But he also was not diagnosed with Aspergers, which is higher functioning. He was diagnosed with Pervasive Developmental Disorder (PDD)-not otherwise specified, which is atypical autism.
    Back on topic, I really wish the kids with things like Autism Spectrum Disorders (ASD) here in the U.S. had more options in activities. Sonic loves them and he can be himself and not on "typical" behavior, if you know what I mean :) He always tries very hard to fit in.

    I hope your problem gets solved. This boy/girl thing can be touchy with adults who have social skills that lag so far behind their ages!!! I'm glad to "see" you here :)
  7. TerryJ2

    TerryJ2 Well-Known Member

    Great sleuthing and parenting, Marg!
    I hope that this girl's parents and the teachers can get her to stop doing all of this. It needs to be a rule, not a personal thing. So sorry you all are having to go through it.
  8. Wiped Out

    Wiped Out Well-Known Member Staff Member

    Just chiming in with my agreement. I definitely think you did the right thing.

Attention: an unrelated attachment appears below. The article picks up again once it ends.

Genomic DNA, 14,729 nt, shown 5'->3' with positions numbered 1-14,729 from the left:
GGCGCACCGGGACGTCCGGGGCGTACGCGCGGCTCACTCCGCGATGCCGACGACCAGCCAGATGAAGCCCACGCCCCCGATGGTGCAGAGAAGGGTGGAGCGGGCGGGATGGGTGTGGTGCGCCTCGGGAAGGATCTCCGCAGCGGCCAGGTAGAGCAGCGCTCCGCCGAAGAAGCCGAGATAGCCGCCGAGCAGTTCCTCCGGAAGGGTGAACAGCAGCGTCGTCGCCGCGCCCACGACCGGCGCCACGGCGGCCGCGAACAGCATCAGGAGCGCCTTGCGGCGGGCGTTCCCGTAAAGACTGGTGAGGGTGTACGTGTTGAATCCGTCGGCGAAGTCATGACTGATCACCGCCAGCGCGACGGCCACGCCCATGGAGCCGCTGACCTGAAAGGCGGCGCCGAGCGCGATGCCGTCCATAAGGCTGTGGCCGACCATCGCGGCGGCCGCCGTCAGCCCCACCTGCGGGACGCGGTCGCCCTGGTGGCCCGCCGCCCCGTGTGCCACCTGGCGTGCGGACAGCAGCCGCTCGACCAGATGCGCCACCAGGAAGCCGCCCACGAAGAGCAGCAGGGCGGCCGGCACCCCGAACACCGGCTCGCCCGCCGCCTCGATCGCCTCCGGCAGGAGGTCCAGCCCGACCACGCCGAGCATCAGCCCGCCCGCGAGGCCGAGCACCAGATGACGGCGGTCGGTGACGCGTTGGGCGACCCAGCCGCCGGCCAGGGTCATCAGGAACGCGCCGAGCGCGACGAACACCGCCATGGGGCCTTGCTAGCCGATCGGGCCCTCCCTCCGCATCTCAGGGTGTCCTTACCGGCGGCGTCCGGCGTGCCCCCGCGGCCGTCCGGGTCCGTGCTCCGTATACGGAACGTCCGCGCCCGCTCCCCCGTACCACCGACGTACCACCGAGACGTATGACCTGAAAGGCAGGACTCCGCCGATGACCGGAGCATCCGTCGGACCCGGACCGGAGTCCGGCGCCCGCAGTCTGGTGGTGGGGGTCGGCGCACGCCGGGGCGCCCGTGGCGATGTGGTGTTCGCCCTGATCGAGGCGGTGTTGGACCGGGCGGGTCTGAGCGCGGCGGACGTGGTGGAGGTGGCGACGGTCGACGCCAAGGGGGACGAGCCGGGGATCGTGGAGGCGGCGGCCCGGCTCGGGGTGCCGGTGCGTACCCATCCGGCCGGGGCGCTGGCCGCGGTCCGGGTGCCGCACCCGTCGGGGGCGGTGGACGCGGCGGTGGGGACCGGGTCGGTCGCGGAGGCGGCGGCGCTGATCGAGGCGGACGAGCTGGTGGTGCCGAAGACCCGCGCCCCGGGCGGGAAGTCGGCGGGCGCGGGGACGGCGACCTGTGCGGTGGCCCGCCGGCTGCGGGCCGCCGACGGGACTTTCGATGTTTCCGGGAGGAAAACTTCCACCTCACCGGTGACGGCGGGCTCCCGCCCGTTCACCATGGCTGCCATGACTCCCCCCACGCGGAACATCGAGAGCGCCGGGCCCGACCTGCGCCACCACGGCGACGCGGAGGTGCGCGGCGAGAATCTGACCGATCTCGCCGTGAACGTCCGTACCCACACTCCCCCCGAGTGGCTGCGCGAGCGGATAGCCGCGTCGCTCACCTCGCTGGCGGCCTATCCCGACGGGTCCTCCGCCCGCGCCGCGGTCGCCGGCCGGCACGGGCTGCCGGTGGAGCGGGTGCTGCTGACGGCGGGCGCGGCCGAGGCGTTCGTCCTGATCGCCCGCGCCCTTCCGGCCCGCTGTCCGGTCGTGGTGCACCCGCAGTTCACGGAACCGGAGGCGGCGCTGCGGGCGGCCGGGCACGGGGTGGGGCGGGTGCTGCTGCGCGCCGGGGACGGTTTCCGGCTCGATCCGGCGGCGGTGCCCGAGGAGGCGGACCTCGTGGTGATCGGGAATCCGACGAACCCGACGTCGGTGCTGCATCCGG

9. Marguerite

    Marguerite Active Member

    Apparently there were no issues last Friday night. The coordinator talked to the girl and to difficult child 3, there do not seem to have been any issues since. I would need to directly ask difficult child 3 if she's been bothering him any more, he won't volunteer the information and for various reasons, I've only seen him in passing for the last few days (thanks to our weird living arrangements).

    I should see difficult child 3 tonight for dinner. I'll talk to him then. It was the same time last week that she was pestering him and telling him she was pregnant. She tends to do things in a pattern. if there has been no more contact, it could mean that the problem is resolved.

  10. pasajes4

    pasajes4 Well-Known Member

    Life is hard enough for our kids who are struggling just to cope with normal issues. Throw in someone else's issues and it can derail all of their progress.